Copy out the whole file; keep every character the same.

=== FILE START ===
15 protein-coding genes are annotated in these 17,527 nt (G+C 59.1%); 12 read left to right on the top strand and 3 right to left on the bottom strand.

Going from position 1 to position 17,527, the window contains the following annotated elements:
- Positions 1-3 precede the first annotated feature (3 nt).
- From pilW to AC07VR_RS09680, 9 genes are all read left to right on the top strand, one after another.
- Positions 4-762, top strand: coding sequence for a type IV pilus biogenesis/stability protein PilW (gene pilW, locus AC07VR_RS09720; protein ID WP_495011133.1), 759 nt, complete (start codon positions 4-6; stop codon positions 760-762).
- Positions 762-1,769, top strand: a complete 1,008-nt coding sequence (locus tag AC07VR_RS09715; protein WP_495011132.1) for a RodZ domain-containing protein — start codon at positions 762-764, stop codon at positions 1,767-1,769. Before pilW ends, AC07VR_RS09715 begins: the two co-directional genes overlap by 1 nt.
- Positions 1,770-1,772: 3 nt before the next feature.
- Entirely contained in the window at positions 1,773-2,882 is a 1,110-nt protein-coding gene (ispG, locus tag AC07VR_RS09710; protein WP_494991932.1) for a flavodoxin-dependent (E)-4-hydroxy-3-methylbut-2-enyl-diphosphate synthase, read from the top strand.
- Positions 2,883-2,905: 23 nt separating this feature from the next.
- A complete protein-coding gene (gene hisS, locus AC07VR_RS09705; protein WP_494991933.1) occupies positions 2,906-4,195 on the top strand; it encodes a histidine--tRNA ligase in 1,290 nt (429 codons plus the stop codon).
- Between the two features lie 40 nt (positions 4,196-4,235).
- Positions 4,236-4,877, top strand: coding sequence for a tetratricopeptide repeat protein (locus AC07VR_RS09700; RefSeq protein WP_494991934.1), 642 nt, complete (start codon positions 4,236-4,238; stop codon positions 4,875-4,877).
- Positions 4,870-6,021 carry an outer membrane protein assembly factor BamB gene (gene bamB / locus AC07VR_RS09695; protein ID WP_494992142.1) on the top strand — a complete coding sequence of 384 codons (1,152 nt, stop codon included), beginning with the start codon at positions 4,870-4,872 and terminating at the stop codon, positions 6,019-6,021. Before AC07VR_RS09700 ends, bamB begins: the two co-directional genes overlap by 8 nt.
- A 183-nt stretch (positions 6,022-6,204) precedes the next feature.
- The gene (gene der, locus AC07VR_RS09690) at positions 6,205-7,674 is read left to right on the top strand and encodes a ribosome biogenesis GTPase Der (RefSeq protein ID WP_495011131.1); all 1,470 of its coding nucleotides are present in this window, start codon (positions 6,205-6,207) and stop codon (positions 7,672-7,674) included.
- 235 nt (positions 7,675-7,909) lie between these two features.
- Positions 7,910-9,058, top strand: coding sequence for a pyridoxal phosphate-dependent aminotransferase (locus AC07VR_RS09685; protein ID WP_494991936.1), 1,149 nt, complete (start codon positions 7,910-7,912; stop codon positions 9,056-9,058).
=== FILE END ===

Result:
15 protein-coding genes are annotated in these 17,527 nt (G+C 59.1%); 12 read left to right on the top strand and 3 right to left on the bottom strand.

Going from position 1 to position 17,527, the window contains the following annotated elements:
- Positions 1-3 precede the first annotated feature (3 nt).
- From pilW to AC07VR_RS09680, 9 genes are all read left to right on the top strand, one after another.
- Positions 4-762, top strand: coding sequence for a type IV pilus biogenesis/stability protein PilW (gene pilW, locus AC07VR_RS09720; protein ID WP_495011133.1), 759 nt, complete (start codon positions 4-6; stop codon positions 760-762).
- Positions 762-1,769, top strand: a complete 1,008-nt coding sequence (locus tag AC07VR_RS09715; protein WP_495011132.1) for a RodZ domain-containing protein — start codon at positions 762-764, stop codon at positions 1,767-1,769. Before pilW ends, AC07VR_RS09715 begins: the two co-directional genes overlap by 1 nt.
- Positions 1,770-1,772: 3 nt before the next feature.
- Entirely contained in the window at positions 1,773-2,882 is a 1,110-nt protein-coding gene (ispG, locus tag AC07VR_RS09710; protein WP_494991932.1) for a flavodoxin-dependent (E)-4-hydroxy-3-methylbut-2-enyl-diphosphate synthase, read from the top strand.
- Positions 2,883-2,905: 23 nt separating this feature from the next.
- A complete protein-coding gene (gene hisS, locus AC07VR_RS09705; protein WP_494991933.1) occupies positions 2,906-4,195 on the top strand; it encodes a histidine--tRNA ligase in 1,290 nt (429 codons plus the stop codon).
- Between the two features lie 40 nt (positions 4,196-4,235).
- Positions 4,236-4,877, top strand: coding sequence for a tetratricopeptide repeat protein (locus AC07VR_RS09700; RefSeq protein WP_494991934.1), 642 nt, complete (start codon positions 4,236-4,238; stop codon positions 4,875-4,877).
- Positions 4,870-6,021 carry an outer membrane protein assembly factor BamB gene (gene bamB / locus AC07VR_RS09695; protein ID WP_494992142.1) on the top strand — a complete coding sequence of 384 codons (1,152 nt, stop codon included), beginning with the start codon at positions 4,870-4,872 and terminating at the stop codon, positions 6,019-6,021. Before AC07VR_RS09700 ends, bamB begins: the two co-directional genes overlap by 8 nt.
- A 183-nt stretch (positions 6,022-6,204) precedes the next feature.
- The gene (gene der, locus AC07VR_RS09690) at positions 6,205-7,674 is read left to right on the top strand and encodes a ribosome biogenesis GTPase Der (RefSeq protein ID WP_495011131.1); all 1,470 of its coding nucleotides are present in this window, start codon (positions 6,205-6,207) and stop codon (positions 7,672-7,674) included.
- 235 nt (positions 7,675-7,909) lie between these two features.
- Positions 7,910-9,058, top strand: coding sequence for a pyridoxal phosphate-dependent aminotransferase (locus AC07VR_RS09685; protein ID WP_494991936.1), 1,149 nt, complete (start codon positions 7,910-7,912; stop codon positions 9,056-9,058).